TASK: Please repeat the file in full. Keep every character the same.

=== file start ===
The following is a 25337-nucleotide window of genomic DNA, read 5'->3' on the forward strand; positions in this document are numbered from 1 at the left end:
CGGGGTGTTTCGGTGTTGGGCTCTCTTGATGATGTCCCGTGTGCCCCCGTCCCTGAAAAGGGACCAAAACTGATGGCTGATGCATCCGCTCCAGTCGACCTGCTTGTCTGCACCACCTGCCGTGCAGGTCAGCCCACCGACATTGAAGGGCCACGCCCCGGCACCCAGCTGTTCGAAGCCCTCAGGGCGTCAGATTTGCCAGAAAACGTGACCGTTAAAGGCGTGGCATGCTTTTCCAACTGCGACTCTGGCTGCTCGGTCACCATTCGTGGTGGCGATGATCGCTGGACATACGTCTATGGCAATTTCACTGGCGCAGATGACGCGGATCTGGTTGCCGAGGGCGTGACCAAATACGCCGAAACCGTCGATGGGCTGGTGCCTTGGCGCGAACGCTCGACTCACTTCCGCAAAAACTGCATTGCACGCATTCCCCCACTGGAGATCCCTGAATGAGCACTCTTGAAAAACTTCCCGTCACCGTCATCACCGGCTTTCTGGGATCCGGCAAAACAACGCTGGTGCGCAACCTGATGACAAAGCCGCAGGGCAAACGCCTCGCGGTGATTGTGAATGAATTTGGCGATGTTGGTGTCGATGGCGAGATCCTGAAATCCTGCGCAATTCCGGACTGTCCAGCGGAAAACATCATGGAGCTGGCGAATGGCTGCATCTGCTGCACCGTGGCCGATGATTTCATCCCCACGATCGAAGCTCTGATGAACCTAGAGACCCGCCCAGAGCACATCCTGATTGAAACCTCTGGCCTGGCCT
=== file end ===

The following is a 25337-nucleotide window of genomic DNA, read 5'->3' on the forward strand; positions in this document are numbered from 1 at the left end:
CGGGGTGTTTCGGTGTTGGGCTCTCTTGATGATGTCCCGTGTGCCCCCGTCCCTGAAAAGGGACCAAAACTGATGGCTGATGCATCCGCTCCAGTCGACCTGCTTGTCTGCACCACCTGCCGTGCAGGTCAGCCCACCGACATTGAAGGGCCACGCCCCGGCACCCAGCTGTTCGAAGCCCTCAGGGCGTCAGATTTGCCAGAAAACGTGACCGTTAAAGGCGTGGCATGCTTTTCCAACTGCGACTCTGGCTGCTCGGTCACCATTCGTGGTGGCGATGATCGCTGGACATACGTCTATGGCAATTTCACTGGCGCAGATGACGCGGATCTGGTTGCCGAGGGCGTGACCAAATACGCCGAAACCGTCGATGGGCTGGTGCCTTGGCGCGAACGCTCGACTCACTTCCGCAAAAACTGCATTGCACGCATTCCCCCACTGGAGATCCCTGAATGAGCACTCTTGAAAAACTTCCCGTCACCGTCATCACCGGCTTTCTGGGATCCGGCAAAACAACGCTGGTGCGCAACCTGATGACAAAGCCGCAGGGCAAACGCCTCGCGGTGATTGTGAATGAATTTGGCGATGTTGGTGTCGATGGCGAGATCCTGAAATCCTGCGCAATTCCGGACTGTCCAGCGGAAAACATCATGGAGCTGGCGAATGGCTGCATCTGCTGCACCGTGGCCGATGATTTCATCCCCACGATCGAAGCTCTGATGAACCTAGAGACCCGCCCAGAGCACATCCTGATTGAAACCTCTGGCCTGGCCT